Medline ® Abstract for Reference 9
of 'Systemic treatment of metastatic breast cancer in women: Chemotherapy'
Combination versus sequential single agent chemotherapy for metastatic breast cancer.
Dear RF, McGeechan K, Jenkins MC, Barratt A, Tattersall MH, Wilcken N
Cochrane Database Syst Rev. 2013;
BACKGROUND: Combination chemotherapy can cause greater tumour cell kill if the drug dose is not compromised, while sequential single agent chemotherapy may allow for greater dose intensity and treatment time, potentially meaning greater benefit from each single agent. In addition, sequentially using single agents might cause less toxicity and impairment of quality of life, but it is not known whether this might compromise survival time.
OBJECTIVES: To assess the effect of combination chemotherapy compared to the same drugs given sequentially in women with metastatic breast cancer.
SEARCH METHODS: We searched the Cochrane Breast Cancer Group Specialised Register, using the search terms "advanced breast cancer" and "chemotherapy", MEDLINE and EMBASE on 31 October 2013. The World Health Organization International Clinical Trials Registry Platform and ClinicalTrials.gov were also searched (22 March 2012).
SELECTION CRITERIA: Randomised controlled trials of combination chemotherapy compared to the same drugs used sequentially in women with metastatic breast cancer in the first-, second- or third-line setting.
DATA COLLECTION AND ANALYSIS: Two authors independently extracted data from published trials. Hazard ratios (HR) were derived from time-to-event outcomes where possible, and a fixed-effect model was used for meta-analysis. Response rates were analysed as dichotomous variables (risk ratios (RR)), and toxicity and quality of life data were extracted where available.
MAIN RESULTS: Twelve trials reporting on nine treatment comparisons (2317 patients randomised) were identified. The majority of trials (10 trials) had an unclear or high risk of bias. Time-to-event data were collected for nine trials for overall survival and eight trials for progression-free survival. All 12 trials reported results for tumour response. In the 12 trials there were 1023 deaths in 2317 women randomised. There was no difference in overall survival, with an overall HR of 1.04 (95% confidence interval (CI) 0.93 to 1.16; P = 0.45), and no significant heterogeneity. This result was consistent in the four subgroups analysed (risk of bias, line of chemotherapy, type of schema of chemotherapy, and relative dose intensity). In particular, there was no difference in survival according to the type of schema of chemotherapy, that is whether chemotherapy was given on disease progression or after a set number of cycles. In the eight trials that reported progression-free survival, 678 women progressed out of the 886 women randomised. The combination arm had a higher risk of progression than the sequential arm (HR 1.16; 95% CI 1.03 to 1.31; P = 0.01) with no significant heterogeneity. This result was consistent in all subgroups. Overall tumour response rates were higher in the combination arm (RR 1.13; 95% CI 1.03 to 1.24; P = 0.008) but there was significant heterogeneity for this outcome across the trials. In the seven trials that reported treatment-related deaths, there was no significant difference between the two arms, although the CIs were very wide due to the small number of events (RR 1.53; 95% CI 0.71 to 3.29; P = 0.28). The risk of febrile neutropenia was higher in the combination arm (RR 1.32; 95% CI 1.06 to 1.65; P = 0.01). There was no statistically significant difference in the risk of neutropenia, nausea and vomiting, or treatment-related deaths. Overall quality of life showed no difference between the two groups, but only three trials reported this outcome.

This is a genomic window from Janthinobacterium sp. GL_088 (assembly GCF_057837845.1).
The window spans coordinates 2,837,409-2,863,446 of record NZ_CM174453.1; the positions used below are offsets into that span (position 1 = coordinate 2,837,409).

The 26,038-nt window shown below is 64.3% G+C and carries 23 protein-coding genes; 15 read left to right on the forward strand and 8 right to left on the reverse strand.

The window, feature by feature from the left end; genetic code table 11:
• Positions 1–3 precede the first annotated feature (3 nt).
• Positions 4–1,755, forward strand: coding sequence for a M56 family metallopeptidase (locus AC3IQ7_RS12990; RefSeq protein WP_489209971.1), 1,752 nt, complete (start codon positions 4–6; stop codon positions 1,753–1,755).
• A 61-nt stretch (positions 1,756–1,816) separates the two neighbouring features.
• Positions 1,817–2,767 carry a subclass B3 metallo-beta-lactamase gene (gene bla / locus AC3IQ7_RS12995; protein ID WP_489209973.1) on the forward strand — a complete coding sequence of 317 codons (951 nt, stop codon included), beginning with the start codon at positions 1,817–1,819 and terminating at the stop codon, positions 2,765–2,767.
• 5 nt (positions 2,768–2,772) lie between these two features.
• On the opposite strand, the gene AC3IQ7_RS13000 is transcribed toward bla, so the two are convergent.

AUTHORS' CONCLUSIONS: Sequential single agent chemotherapy has a positive effect on progression-free survival, whereas combination chemotherapy has a higher response rate and a higher risk of febrile neutropenia in metastatic breast cancer. There is no difference in overall survival time between these treatment strategies, both overall and in the subgroups analysed. In particular, there was no difference in survival according to the schema of chemotherapy (giving chemotherapy on disease progression or after a set number of cycles) or according to the line of chemotherapy (first-line versus second- or third-line). Generally this review supports the recommendations by international guidelines to use sequential monotherapy unless there is rapid disease progression.
Sydney Medical School, The University of Sydney, Blackburn Building D06, Sydney, NSW, Australia, 2006.